The Road to Wellness

Radiologists and practice leaders are taking steps to stave off burnout and find joy in their work.

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Physician wellness is recognized as a critical component of enhancing the quality of healthcare. An epidemic of symptoms related to stress and burnout among medical professionals, including radiologists, is threatening not only healthcare providers at a personal level but also the entire healthcare system. According to the 2019 Medscape National Physician Burnout and Depression Report, 45 percent of radiologists reported feeling burned out. Radiology was also found to be the 12th highest of the 29 specialties surveyed for burnout.1 These statistics pose substantial threats to our patients, colleagues, institutions, and the profession. They are associated with high turnover, poor patient outcomes, errors and suicide risk.

However, wellness is not merely the absence of burnout or disease. Wellness is the active pursuit of physical, mental, and spiritual well-being. Wellness can be thought of in terms of emotional, financial, environmental, intellectual, social, occupational, physical, and spiritual dimensions. For an individual, each dimension is not equally weighted. Each person must seek their own unique harmony among the dimensions of wellness, which are always evolving. Therefore, we must strive to be respectful, understanding, and supportive of the needs of our colleagues to cultivate a culture of wellness.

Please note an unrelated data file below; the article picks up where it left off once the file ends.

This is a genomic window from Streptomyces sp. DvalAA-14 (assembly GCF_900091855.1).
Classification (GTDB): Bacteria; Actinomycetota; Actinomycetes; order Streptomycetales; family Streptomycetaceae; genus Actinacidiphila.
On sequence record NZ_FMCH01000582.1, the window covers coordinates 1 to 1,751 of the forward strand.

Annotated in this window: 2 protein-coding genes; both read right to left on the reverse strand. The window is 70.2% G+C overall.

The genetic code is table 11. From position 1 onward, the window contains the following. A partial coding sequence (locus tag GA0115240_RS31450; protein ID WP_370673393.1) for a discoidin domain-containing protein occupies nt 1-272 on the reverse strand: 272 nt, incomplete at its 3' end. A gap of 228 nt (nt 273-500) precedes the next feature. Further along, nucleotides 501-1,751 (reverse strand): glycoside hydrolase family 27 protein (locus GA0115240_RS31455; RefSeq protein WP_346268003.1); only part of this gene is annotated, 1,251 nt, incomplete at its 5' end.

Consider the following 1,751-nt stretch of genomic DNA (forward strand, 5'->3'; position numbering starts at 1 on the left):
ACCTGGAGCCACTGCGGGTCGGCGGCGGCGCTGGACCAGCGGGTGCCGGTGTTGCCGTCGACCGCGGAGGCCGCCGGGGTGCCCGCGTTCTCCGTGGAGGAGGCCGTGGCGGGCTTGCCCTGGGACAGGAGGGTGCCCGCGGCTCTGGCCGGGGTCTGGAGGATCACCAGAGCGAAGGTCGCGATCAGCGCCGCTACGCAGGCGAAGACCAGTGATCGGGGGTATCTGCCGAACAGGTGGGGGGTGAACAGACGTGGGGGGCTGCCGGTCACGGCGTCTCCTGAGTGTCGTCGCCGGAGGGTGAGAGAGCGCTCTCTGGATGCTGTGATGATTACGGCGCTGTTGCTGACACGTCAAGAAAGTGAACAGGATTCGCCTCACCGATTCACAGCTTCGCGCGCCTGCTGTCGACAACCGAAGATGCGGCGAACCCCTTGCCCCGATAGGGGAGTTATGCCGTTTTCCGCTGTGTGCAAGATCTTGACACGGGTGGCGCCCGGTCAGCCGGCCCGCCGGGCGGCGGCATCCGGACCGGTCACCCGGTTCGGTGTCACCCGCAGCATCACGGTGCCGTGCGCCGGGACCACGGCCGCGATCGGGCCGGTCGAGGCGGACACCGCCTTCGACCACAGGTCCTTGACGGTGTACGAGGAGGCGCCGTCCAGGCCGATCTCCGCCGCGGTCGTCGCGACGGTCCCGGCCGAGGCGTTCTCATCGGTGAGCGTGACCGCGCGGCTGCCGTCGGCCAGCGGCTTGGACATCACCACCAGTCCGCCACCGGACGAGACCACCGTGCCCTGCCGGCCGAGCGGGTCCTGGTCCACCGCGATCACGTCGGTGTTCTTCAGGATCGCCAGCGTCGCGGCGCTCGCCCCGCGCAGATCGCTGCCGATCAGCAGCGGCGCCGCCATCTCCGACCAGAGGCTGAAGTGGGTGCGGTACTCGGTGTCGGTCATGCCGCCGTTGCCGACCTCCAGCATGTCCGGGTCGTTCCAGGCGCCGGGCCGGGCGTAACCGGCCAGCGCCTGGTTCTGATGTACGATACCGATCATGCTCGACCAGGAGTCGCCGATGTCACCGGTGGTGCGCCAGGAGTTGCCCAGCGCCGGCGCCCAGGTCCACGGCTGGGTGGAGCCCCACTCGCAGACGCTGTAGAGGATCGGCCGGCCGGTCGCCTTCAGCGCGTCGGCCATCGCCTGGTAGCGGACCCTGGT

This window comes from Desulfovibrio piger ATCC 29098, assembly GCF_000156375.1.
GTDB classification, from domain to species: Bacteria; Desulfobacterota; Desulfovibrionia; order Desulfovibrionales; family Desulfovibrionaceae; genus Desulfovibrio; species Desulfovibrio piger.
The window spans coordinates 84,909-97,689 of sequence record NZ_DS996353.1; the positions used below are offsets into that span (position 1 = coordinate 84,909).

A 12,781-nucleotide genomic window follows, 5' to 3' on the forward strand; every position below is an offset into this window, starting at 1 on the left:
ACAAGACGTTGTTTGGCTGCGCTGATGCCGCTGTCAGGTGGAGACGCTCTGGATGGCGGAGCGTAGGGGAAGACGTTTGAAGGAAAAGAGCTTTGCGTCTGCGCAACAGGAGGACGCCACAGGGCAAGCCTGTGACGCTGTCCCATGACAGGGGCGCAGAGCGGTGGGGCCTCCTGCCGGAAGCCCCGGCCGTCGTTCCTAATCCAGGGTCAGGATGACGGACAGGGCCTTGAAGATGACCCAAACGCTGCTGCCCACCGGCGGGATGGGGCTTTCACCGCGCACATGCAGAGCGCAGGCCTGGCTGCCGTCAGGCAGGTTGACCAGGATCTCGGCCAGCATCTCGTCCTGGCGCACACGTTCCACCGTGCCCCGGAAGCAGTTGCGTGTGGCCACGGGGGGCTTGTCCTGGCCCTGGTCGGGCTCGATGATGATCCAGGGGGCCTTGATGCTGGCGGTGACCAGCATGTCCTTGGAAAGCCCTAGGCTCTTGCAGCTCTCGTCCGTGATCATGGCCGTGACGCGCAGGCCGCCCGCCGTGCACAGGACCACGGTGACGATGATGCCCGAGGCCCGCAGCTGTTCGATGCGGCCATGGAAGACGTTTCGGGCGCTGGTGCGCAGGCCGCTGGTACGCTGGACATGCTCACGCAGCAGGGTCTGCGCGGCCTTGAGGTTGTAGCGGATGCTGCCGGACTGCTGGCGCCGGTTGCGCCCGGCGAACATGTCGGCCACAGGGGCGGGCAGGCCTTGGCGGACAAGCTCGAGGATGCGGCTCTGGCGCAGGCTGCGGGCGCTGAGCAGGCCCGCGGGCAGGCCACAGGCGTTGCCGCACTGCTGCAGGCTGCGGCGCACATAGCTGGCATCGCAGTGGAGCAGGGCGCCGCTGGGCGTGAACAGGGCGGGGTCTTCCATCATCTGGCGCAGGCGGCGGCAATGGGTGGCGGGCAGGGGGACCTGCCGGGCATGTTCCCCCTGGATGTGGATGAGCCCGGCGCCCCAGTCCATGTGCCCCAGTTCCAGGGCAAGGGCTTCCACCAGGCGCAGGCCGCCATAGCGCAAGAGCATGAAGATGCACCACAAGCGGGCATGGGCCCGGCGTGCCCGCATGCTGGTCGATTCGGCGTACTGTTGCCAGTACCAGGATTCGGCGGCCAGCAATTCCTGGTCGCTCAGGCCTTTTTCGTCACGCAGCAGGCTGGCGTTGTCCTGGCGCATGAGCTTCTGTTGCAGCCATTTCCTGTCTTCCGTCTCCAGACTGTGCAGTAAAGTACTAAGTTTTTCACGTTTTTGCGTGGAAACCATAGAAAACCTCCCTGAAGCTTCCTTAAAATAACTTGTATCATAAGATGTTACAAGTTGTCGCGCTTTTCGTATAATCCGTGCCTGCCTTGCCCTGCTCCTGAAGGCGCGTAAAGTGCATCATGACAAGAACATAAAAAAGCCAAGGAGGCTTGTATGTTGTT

Moving forward, we will need to consider how to mitigate burnout and improve overall well-being for the members of our profession. Institutional, regulatory, and economic factors may be beyond our control. However, with introspection, creativity, and an open mind, we can adapt the way we work and interact with patients and colleagues to help us change direction.

In this special issue of the Bulletin, we will hear personal stories of burnout and resilience. Lori Deitte, MD, FACR, and Lotte N. Dyrbye, MD, MHPE, will discuss strategies for addressing burnout at the individual, institutional, and national levels. Cheri L. Canon, MD, FACR, will share ideas for creating a culture of wellness in the workplace. Reed A. Omary, MD, will demonstrate how he incorporates exercise and nature into his daily work schedule.

We hope that this issue of the Bulletin will inspire you to make changes in your practice and personal life that will improve your well-being and that of your colleagues.


By Rebecca L. Seidel, MD, assistant professor of radiology and imaging sciences at Emory University School of Medicine.

ENDNOTE

  1. National Physician Burnout, Depression and Suicide Report 2019. Medscape. Accessed March 17, 2019. Available at bit.ly/Medscape_Burnout.

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